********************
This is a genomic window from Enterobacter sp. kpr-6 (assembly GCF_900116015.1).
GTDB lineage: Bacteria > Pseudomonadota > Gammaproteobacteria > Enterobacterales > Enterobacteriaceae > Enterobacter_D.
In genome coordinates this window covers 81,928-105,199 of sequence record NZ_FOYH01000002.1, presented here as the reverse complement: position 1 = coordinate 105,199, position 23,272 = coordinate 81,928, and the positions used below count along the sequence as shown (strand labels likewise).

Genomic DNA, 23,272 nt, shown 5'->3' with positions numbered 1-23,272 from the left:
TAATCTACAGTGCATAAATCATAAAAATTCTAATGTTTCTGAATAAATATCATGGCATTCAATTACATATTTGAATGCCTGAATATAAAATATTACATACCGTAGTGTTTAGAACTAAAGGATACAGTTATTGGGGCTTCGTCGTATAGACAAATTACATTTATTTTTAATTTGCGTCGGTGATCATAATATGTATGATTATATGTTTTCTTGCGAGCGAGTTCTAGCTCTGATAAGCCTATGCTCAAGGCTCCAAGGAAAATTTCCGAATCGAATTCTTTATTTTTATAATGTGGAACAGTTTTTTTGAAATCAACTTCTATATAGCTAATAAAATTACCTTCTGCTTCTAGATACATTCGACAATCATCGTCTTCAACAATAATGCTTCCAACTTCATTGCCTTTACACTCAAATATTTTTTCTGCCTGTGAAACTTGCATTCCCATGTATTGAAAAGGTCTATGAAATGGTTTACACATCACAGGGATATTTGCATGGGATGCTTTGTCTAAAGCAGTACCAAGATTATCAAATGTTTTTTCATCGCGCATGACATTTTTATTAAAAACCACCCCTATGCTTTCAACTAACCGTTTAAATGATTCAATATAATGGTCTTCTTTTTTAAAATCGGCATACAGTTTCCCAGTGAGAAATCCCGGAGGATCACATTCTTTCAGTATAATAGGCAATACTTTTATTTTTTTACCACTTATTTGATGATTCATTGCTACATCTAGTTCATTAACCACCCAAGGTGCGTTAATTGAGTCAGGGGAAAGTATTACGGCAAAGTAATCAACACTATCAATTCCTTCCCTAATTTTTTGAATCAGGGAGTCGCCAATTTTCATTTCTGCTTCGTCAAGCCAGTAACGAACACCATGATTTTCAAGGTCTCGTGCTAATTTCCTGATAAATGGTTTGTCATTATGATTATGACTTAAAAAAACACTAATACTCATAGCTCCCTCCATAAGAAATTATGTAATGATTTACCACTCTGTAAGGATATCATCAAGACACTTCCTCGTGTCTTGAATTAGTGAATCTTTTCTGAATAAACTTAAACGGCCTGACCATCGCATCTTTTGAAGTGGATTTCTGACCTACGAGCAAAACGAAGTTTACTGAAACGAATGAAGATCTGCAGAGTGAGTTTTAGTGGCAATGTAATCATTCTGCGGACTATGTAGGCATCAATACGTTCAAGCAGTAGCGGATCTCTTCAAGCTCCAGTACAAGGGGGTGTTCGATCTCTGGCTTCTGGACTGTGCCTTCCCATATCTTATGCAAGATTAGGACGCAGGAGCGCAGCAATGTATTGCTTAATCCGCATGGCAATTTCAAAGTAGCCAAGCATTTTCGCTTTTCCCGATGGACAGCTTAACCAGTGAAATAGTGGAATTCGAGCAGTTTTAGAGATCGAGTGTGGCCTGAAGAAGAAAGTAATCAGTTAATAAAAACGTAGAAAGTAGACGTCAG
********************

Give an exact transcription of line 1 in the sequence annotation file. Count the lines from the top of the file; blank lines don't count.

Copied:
This is a genomic window from Enterobacter sp. kpr-6 (assembly GCF_900116015.1).